The main advantage of method above is that I user the painted sand texture for the roads, which is very convenient and quick. However, I must admit that it’s not the most appealing technique from the visual perspective. Another possibility is to cover the road surface with thin layer of wall filler to hide the unattractive texture of styrofoam and maybe even scribe wheel tracks and such. Yet another alternative is to not even bother with hiding the natural texture of the hex and simply use sand-coloured flock for road surfaces.

Is it worth the trouble?

Considering the fact that I have by now made over 100 of road hexes of all possible shapes and forms, it may be a bit odd question. Nonetheless, I have to say that there are times when I wonder if the end result is worth the bother.

The obvious advantage of roads recreated directly on the hexes lies in visual appeal. However, one also needs to consider all the extra work that is required to achieve this effect – I am constantly making new road hexes for elevations and different types of terrain. There are also limitations to this approach that are purely geometrical – hexagons allow a minimum 30 degree turns, unless one is willing to make one of bits. This in turn limits the flexibility in road network layout and forced me on more than one occasion to a compromise.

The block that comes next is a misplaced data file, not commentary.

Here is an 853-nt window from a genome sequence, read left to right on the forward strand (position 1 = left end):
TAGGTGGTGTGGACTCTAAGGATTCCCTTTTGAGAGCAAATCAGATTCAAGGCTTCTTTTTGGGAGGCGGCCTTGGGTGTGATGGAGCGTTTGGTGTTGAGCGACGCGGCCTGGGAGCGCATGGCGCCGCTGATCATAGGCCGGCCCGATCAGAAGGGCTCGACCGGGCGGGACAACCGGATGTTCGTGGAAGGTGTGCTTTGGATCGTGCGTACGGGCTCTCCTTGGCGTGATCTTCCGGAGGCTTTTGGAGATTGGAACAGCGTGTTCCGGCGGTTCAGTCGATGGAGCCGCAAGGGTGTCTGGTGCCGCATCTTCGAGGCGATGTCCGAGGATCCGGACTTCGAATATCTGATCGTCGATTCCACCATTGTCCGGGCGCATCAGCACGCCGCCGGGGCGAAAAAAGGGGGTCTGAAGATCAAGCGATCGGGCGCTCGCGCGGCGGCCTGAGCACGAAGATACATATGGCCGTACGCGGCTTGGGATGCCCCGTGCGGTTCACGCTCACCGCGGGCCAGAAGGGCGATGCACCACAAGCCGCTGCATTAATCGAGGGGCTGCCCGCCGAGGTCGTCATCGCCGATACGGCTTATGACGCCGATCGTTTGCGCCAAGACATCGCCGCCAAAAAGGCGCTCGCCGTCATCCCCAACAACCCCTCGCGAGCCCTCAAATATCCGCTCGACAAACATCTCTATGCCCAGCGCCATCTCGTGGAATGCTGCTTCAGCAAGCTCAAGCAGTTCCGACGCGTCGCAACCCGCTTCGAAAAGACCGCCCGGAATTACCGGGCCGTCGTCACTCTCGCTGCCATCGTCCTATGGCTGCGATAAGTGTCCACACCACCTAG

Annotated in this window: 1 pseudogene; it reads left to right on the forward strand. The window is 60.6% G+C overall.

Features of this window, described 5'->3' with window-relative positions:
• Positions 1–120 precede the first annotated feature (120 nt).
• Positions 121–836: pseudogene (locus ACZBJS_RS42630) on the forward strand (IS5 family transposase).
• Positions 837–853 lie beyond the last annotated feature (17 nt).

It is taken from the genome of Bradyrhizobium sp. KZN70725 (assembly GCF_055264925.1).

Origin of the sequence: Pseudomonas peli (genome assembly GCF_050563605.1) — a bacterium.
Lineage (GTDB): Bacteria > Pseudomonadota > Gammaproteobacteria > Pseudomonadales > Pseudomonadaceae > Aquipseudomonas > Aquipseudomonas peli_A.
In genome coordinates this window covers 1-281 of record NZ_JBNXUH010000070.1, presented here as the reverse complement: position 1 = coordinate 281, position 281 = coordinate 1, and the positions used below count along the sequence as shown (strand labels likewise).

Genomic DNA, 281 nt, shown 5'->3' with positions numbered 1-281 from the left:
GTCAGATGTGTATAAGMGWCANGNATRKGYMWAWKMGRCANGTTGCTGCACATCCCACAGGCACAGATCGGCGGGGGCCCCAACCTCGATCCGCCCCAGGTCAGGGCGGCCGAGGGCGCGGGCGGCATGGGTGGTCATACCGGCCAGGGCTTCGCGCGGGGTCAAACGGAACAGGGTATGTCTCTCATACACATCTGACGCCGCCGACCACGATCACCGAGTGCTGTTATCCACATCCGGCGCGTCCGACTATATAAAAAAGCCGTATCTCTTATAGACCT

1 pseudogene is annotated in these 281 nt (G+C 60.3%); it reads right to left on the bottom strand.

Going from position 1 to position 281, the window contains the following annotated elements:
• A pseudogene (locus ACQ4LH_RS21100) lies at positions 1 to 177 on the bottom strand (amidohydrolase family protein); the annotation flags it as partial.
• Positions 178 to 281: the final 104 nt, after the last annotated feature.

The fact is that the overhead in work effort required by ‘inherent’ road hexes is so big, that I am seriously considering moving over to some alternative system. More specifically, I am eying with curiosity those flexible roads made out of silicone that Total Battle Miniatures are making. If I decide to give them a try, I’ll tell you all about it.